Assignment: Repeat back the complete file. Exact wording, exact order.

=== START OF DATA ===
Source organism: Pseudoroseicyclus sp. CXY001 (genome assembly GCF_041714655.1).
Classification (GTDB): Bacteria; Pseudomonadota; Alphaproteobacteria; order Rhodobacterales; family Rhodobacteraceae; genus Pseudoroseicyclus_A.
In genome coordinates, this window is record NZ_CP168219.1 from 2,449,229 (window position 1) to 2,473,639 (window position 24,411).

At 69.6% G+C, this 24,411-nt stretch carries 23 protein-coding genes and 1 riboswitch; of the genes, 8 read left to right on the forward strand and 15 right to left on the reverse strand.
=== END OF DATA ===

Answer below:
Source organism: Pseudoroseicyclus sp. CXY001 (genome assembly GCF_041714655.1).
Classification (GTDB): Bacteria; Pseudomonadota; Alphaproteobacteria; order Rhodobacterales; family Rhodobacteraceae; genus Pseudoroseicyclus_A.
In genome coordinates, this window is record NZ_CP168219.1 from 2,449,229 (window position 1) to 2,473,639 (window position 24,411).

At 69.6% G+C, this 24,411-nt stretch carries 23 protein-coding genes and 1 riboswitch; of the genes, 8 read left to right on the forward strand and 15 right to left on the reverse strand.